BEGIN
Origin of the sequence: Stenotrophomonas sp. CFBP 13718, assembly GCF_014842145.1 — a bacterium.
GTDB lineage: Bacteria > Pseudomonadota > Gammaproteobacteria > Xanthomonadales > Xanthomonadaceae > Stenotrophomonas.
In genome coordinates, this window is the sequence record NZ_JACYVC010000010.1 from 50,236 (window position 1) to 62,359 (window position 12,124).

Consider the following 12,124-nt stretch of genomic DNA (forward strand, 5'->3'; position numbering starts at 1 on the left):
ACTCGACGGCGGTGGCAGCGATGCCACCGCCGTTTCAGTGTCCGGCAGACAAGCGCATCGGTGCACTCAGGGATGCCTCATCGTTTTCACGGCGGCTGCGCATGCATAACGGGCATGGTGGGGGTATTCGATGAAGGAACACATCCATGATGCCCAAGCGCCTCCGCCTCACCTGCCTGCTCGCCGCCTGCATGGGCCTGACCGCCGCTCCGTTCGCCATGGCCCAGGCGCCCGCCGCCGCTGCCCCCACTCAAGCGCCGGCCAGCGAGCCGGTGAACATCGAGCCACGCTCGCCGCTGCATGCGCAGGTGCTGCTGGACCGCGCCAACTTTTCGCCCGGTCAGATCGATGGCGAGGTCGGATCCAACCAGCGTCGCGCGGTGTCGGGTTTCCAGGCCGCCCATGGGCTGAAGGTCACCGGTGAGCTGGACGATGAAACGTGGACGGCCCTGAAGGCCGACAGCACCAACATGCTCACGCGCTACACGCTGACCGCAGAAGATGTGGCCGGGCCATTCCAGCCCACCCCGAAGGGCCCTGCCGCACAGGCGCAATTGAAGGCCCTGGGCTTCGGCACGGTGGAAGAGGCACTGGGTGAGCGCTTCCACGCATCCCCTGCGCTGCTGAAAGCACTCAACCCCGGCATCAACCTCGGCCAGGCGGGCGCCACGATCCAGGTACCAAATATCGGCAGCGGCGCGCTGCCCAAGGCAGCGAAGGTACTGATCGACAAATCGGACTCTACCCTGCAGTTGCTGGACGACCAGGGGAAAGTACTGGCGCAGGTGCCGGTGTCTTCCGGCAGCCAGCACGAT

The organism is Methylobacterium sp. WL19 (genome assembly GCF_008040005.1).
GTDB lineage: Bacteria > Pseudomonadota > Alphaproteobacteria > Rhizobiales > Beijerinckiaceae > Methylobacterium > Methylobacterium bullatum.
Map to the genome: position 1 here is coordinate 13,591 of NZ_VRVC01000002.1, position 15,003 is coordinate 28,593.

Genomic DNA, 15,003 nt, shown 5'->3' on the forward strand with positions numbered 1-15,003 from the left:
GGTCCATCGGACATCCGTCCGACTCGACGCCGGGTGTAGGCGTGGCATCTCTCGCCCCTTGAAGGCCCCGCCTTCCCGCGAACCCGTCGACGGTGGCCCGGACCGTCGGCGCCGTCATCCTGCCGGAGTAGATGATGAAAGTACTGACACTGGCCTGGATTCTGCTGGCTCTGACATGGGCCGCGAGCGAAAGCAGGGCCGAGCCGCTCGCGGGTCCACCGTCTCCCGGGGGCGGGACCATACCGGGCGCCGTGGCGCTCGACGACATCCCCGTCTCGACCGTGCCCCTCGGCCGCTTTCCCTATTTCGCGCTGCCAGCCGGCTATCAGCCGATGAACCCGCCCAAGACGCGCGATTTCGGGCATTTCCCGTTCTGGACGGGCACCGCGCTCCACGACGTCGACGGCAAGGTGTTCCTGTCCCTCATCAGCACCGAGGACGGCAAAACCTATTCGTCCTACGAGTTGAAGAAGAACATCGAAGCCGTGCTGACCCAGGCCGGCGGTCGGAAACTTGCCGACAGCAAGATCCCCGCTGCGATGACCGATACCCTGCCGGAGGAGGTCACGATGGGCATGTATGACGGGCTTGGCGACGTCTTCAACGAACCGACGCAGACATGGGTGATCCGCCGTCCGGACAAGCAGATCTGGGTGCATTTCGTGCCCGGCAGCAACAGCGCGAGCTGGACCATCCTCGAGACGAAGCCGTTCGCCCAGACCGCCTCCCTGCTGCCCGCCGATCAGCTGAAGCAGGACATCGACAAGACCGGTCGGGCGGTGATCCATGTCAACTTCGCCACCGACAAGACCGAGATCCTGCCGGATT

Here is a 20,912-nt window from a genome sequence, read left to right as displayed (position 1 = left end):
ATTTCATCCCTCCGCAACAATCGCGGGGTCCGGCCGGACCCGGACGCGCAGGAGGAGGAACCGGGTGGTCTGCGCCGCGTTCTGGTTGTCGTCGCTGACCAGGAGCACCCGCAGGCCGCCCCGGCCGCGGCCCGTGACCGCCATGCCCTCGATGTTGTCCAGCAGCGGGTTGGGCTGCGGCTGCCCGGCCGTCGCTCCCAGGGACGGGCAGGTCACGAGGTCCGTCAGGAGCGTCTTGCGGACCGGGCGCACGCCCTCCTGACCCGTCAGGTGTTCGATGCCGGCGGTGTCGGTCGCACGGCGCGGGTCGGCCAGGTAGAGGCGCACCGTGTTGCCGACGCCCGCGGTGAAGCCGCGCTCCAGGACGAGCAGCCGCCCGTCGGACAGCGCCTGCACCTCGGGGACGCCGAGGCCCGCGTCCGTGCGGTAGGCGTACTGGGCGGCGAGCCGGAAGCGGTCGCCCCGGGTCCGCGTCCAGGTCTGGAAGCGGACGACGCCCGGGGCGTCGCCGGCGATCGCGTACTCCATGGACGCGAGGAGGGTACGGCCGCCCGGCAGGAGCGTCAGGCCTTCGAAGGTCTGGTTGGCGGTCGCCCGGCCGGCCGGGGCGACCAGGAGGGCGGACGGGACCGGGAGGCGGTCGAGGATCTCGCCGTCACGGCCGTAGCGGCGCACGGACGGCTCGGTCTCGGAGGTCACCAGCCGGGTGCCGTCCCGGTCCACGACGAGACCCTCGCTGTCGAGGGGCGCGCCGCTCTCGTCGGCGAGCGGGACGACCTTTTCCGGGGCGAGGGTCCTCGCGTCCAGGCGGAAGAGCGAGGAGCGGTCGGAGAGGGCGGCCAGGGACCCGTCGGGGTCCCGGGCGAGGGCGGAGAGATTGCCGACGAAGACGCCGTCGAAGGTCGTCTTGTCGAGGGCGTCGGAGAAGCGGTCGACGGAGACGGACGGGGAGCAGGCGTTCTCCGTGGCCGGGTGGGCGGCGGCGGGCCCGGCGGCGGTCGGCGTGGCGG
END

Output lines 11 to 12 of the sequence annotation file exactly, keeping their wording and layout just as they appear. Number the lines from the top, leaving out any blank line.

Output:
Here is a 20,912-nt window from a genome sequence, read left to right as displayed (position 1 = left end):
ATTTCATCCCTCCGCAACAATCGCGGGGTCCGGCCGGACCCGGACGCGCAGGAGGAGGAACCGGGTGGTCTGCGCCGCGTTCTGGTTGTCGTCGCTGACCAGGAGCACCCGCAGGCCGCCCCGGCCGCGGCCCGTGACCGCCATGCCCTCGATGTTGTCCAGCAGCGGGTTGGGCTGCGGCTGCCCGGCCGTCGCTCCCAGGGACGGGCAGGTCACGAGGTCCGTCAGGAGCGTCTTGCGGACCGGGCGCACGCCCTCCTGACCCGTCAGGTGTTCGATGCCGGCGGTGTCGGTCGCACGGCGCGGGTCGGCCAGGTAGAGGCGCACCGTGTTGCCGACGCCCGCGGTGAAGCCGCGCTCCAGGACGAGCAGCCGCCCGTCGGACAGCGCCTGCACCTCGGGGACGCCGAGGCCCGCGTCCGTGCGGTAGGCGTACTGGGCGGCGAGCCGGAAGCGGTCGCCCCGGGTCCGCGTCCAGGTCTGGAAGCGGACGACGCCCGGGGCGTCGCCGGCGATCGCGTACTCCATGGACGCGAGGAGGGTACGGCCGCCCGGCAGGAGCGTCAGGCCTTCGAAGGTCTGGTTGGCGGTCGCCCGGCCGGCCGGGGCGACCAGGAGGGCGGACGGGACCGGGAGGCGGTCGAGGATCTCGCCGTCACGGCCGTAGCGGCGCACGGACGGCTCGGTCTCGGAGGTCACCAGCCGGGTGCCGTCCCGGTCCACGACGAGACCCTCGCTGTCGAGGGGCGCGCCGCTCTCGTCGGCGAGCGGGACGACCTTTTCCGGGGCGAGGGTCCTCGCGTCCAGGCGGAAGAGCGAGGAGCGGTCGGAGAGGGCGGCCAGGGACCCGTCGGGGTCCCGGGCGAGGGCGGAGAGATTGCCGACGAAGACGCCGTCGAAGGTCGTCTTGTCGAGGGCGTCGGAGAAGCGGTCGACGGAGACGGACGGGGAGCAGGCGTTCTCCGTGGCCGGGTGGGCGGCGGCGGGCCCGGCGGCGGTCGGCGTGGCGG